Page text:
Cosponsored by the Association for Psychological Science (APS) and the Society of Multivariate Experimental Psychology (SMEP)

Scientific Writing for Psychological Scientists

1:00PM-3:50PM Thursday, May 24

Robert V. Kail, Purdue University

This workshop will consist of lessons designed to help participants learn to write clearly, concisely, and gracefully. The workshop will be highly interactive: Each lesson is organized around a single theme in which heuristics for effective writing are presented, and participants practice those heuristics in an anonymous chat room.

Meta-Analysis Small and Large

1:30PM-5:20PM Thursday, May 24

Blakeley B. McShane, Northwestern University

The presenter will show how to conduct meta-analyses on both the small scale (few studies from one or few papers; one dependent variable) and the large (many studies from many papers; multiple dependent variables) using recent advances and easy-to-use websites. Ample time will be provided for Q&A and “bring your own data” discussion/analyses.

Cosponsored by the Association for Psychological Science (APS) and the Society of Multivariate Experimental Psychology (SMEP)

Friday, May 25

Teaching the New Statistics

9:00AM-10:50AM Friday, May 25

Tamarah Smith, Cabrini University
Robert J. Calin-Jageman, Dominican University

Teaching the new statistics requires a shift from the traditional curriculum taught in psychology statistics courses. Through hands-on activities, this workshop will prepare instructors to teach the new statistics. Modules for three common designs taught in introductory statistics courses and supporting teaching materials will be provided. Please bring your own laptop.

Cosponsored by the Association for Psychological Science (APS) and the Society of Multivariate Experimental Psychology (SMEP)

Sunday, May 27

An Introduction to Social Network Analysis

9:00AM-11:20AM Sunday, May 27

Gregory D. Webster, University of Florida

Social network analysis is becoming the vanguard of methodological approaches to understanding individuals in social contexts. Because social networks integrate information about individuals (nodes) and their relationships (ties), they are ideal for understanding human social interaction. This workshop will provide a primer on social network analysis for psychological scientists.

Cosponsored by the Association for Psychological Science (APS) and the Society of Multivariate Experimental Psychology (SMEP)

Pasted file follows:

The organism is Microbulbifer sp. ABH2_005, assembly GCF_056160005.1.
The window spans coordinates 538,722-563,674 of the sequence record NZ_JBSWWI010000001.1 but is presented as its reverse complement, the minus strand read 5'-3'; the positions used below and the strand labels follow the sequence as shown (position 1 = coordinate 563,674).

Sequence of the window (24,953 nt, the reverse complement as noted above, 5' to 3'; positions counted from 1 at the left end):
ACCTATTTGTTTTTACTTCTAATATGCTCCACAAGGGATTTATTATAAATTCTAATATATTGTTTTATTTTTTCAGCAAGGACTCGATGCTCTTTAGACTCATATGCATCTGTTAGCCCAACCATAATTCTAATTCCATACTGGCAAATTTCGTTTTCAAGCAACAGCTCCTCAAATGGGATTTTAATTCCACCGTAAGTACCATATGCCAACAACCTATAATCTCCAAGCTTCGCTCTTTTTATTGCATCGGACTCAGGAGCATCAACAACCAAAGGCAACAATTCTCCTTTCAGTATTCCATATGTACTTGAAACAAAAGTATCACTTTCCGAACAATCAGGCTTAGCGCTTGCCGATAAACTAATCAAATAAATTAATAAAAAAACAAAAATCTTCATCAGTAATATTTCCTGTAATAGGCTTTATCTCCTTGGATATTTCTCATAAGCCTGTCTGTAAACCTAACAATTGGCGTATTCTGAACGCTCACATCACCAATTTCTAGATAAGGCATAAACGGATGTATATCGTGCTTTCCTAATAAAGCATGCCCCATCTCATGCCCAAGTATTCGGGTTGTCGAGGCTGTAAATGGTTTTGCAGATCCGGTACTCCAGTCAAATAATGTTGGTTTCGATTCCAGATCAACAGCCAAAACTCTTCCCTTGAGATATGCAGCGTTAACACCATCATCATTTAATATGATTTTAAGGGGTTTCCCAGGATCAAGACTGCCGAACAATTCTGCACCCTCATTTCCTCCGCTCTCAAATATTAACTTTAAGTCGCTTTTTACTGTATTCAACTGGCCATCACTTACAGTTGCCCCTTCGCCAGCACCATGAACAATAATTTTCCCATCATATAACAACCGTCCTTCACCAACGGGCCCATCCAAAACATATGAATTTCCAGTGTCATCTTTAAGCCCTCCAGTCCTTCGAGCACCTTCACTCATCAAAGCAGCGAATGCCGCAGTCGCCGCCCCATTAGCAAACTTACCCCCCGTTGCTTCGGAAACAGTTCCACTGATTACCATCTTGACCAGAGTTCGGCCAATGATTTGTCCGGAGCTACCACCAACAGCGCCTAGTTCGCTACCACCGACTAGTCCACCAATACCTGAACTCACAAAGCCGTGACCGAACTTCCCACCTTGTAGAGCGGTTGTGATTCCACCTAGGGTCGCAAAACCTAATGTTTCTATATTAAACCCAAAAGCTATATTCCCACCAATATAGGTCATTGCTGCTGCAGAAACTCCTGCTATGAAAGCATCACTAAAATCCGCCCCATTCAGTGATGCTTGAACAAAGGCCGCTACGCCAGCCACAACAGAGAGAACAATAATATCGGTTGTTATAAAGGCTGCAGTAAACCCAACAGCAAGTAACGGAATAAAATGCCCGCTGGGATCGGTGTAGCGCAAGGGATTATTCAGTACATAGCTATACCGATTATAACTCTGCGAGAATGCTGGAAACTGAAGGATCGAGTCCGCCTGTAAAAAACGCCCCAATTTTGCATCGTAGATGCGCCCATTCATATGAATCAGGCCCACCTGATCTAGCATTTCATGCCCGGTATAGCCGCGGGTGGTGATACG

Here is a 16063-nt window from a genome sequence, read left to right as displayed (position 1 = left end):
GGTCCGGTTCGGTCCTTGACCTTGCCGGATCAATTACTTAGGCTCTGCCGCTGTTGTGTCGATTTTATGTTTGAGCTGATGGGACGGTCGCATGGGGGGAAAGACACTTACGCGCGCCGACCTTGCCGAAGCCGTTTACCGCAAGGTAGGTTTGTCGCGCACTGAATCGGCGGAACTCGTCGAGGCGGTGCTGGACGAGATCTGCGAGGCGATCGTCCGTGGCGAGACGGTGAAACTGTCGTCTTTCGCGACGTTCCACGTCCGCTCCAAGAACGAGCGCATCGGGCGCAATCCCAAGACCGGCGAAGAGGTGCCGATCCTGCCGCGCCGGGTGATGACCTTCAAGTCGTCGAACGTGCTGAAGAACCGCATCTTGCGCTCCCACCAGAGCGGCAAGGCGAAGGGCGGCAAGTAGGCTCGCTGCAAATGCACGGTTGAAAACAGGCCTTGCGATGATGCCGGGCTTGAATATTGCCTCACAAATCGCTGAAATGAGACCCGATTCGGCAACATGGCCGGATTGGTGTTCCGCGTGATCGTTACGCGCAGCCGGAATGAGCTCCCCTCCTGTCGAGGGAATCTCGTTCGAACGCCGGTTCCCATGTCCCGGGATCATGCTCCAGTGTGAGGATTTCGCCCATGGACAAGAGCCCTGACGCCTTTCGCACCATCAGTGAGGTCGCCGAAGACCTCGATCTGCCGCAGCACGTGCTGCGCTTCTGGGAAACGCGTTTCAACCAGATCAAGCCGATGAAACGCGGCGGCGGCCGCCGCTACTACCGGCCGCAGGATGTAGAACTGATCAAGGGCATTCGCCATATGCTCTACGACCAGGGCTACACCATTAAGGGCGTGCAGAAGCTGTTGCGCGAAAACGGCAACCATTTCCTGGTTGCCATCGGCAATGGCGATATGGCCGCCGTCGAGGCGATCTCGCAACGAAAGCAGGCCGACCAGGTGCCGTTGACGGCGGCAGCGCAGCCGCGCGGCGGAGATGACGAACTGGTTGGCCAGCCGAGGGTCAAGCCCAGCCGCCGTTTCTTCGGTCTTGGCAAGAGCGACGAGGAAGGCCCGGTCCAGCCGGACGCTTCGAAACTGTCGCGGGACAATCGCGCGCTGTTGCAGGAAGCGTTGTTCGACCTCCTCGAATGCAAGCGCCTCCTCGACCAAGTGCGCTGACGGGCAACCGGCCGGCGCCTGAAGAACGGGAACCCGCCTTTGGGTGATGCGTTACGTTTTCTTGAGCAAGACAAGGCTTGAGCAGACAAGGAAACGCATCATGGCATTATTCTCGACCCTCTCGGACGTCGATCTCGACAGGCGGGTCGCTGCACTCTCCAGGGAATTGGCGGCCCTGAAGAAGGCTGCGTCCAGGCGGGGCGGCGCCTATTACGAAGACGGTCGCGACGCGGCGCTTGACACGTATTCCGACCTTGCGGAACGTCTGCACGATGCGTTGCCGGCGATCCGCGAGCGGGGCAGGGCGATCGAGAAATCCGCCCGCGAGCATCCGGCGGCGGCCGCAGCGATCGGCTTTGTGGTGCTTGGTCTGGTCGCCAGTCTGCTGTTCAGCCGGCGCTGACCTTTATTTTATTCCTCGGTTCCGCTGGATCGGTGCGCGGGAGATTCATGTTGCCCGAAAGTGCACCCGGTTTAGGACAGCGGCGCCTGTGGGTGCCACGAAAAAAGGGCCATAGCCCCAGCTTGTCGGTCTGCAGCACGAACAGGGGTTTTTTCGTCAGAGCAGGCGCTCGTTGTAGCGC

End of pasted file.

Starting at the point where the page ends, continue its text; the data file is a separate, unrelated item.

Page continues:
Programming for Psychologists:  An Introduction With Tips and Tricks for Making Your Life (and Your Science) Easier

9:00AM-11:20AM Sunday, May 27

Cendri Hutcherson, University of Toronto Scarborough, Canada

Programming is increasingly becoming an indispensable part of the psychological scientist’s toolkit. This workshop introduces basic concepts and best practices in programming, using Matlab and its free open-source alternative Octave. Topics include programming and analyzing experiments; tips for writing elegant, readable code; and strategies and solutions for testing and debugging.

Cosponsored by the Association for Psychological Science (APS) and the Society of Multivariate Experimental Psychology (SMEP)

Latent Variables and Mixture Models for Analyzing Social Science and Behavioral Data

9:00AM-12:50PM Sunday, May 27

Irini Moustaki, The London School of Economics and Political Science, United Kingdom

The workshop will provide an introduction to the topic of latent-variable modeling and structural equation modeling. Emphasis will be given to some more recent advances that combine mixture models and latent variables for modeling data from complex populations, for classification, and for detecting aberrant responses. The workshop will focus on explaining the models and their applications in social and behavioral sciences.

Cosponsored by the Association for Psychological Science (APS) and the Society of Multivariate Experimental Psychology (SMEP)

State-of-the-Art Methods for Handling Missing Data Responsibly in SPSS or R

9:00AM-12:50PM Sunday, May 27

Terrence D. Jorgensen, University of Amsterdam, The Netherlands

The first half of this workshop is a 2-hour foundational lecture on missing-data mechanisms, the failure of ad hoc methods, and conceptual introductions to modern methods (multiple imputation and maximum likelihood). The second half of this workshop includes interactive software demonstrations in SPSS and R.  Workshop materials can be downloaded from: http://www.uva.nl/profile/t.d.jorgensen

Cosponsored by the Association for Psychological Science (APS) and the Society of Multivariate Experimental Psychology (SMEP)